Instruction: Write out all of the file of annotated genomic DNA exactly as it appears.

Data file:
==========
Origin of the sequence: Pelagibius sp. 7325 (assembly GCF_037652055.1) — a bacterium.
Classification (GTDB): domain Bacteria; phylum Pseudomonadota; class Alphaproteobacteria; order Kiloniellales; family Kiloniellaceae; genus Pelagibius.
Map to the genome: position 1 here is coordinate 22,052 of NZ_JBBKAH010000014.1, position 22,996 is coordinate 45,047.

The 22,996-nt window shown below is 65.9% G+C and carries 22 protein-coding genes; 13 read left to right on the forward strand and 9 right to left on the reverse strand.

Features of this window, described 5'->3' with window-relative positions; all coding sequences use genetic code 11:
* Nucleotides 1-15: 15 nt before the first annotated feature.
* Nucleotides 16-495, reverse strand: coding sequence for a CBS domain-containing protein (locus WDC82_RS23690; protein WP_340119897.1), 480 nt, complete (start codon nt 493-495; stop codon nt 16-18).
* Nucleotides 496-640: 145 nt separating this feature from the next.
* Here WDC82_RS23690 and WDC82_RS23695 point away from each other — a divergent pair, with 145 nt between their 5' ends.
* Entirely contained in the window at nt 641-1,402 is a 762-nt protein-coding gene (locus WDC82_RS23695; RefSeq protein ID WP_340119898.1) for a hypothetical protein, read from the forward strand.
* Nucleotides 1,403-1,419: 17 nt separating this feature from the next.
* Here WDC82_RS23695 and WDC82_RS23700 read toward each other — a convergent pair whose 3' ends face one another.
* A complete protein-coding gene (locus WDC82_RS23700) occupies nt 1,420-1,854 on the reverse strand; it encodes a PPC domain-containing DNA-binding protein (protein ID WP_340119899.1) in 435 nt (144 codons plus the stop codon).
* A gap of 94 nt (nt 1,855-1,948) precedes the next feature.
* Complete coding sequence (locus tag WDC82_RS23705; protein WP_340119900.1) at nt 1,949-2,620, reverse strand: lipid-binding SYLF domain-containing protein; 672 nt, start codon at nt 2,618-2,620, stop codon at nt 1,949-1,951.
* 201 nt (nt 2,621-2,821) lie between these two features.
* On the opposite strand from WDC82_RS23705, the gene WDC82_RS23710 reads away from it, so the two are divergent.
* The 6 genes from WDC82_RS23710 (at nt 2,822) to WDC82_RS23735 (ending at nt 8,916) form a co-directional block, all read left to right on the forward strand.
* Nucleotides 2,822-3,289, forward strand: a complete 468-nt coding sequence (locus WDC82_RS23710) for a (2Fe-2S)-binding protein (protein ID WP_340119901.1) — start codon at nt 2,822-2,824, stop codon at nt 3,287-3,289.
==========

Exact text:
Origin of the sequence: Pelagibius sp. 7325 (assembly GCF_037652055.1) — a bacterium.
Classification (GTDB): domain Bacteria; phylum Pseudomonadota; class Alphaproteobacteria; order Kiloniellales; family Kiloniellaceae; genus Pelagibius.
Map to the genome: position 1 here is coordinate 22,052 of NZ_JBBKAH010000014.1, position 22,996 is coordinate 45,047.

The 22,996-nt window shown below is 65.9% G+C and carries 22 protein-coding genes; 13 read left to right on the forward strand and 9 right to left on the reverse strand.

Features of this window, described 5'->3' with window-relative positions; all coding sequences use genetic code 11:
* Nucleotides 1-15: 15 nt before the first annotated feature.
* Nucleotides 16-495, reverse strand: coding sequence for a CBS domain-containing protein (locus WDC82_RS23690; protein WP_340119897.1), 480 nt, complete (start codon nt 493-495; stop codon nt 16-18).
* Nucleotides 496-640: 145 nt separating this feature from the next.
* Here WDC82_RS23690 and WDC82_RS23695 point away from each other — a divergent pair, with 145 nt between their 5' ends.
* Entirely contained in the window at nt 641-1,402 is a 762-nt protein-coding gene (locus WDC82_RS23695; RefSeq protein ID WP_340119898.1) for a hypothetical protein, read from the forward strand.
* Nucleotides 1,403-1,419: 17 nt separating this feature from the next.
* Here WDC82_RS23695 and WDC82_RS23700 read toward each other — a convergent pair whose 3' ends face one another.
* A complete protein-coding gene (locus WDC82_RS23700) occupies nt 1,420-1,854 on the reverse strand; it encodes a PPC domain-containing DNA-binding protein (protein ID WP_340119899.1) in 435 nt (144 codons plus the stop codon).
* A gap of 94 nt (nt 1,855-1,948) precedes the next feature.
* Complete coding sequence (locus tag WDC82_RS23705; protein WP_340119900.1) at nt 1,949-2,620, reverse strand: lipid-binding SYLF domain-containing protein; 672 nt, start codon at nt 2,618-2,620, stop codon at nt 1,949-1,951.
* 201 nt (nt 2,621-2,821) lie between these two features.
* On the opposite strand from WDC82_RS23705, the gene WDC82_RS23710 reads away from it, so the two are divergent.
* The 6 genes from WDC82_RS23710 (at nt 2,822) to WDC82_RS23735 (ending at nt 8,916) form a co-directional block, all read left to right on the forward strand.
* Nucleotides 2,822-3,289, forward strand: a complete 468-nt coding sequence (locus WDC82_RS23710) for a (2Fe-2S)-binding protein (protein ID WP_340119901.1) — start codon at nt 2,822-2,824, stop codon at nt 3,287-3,289.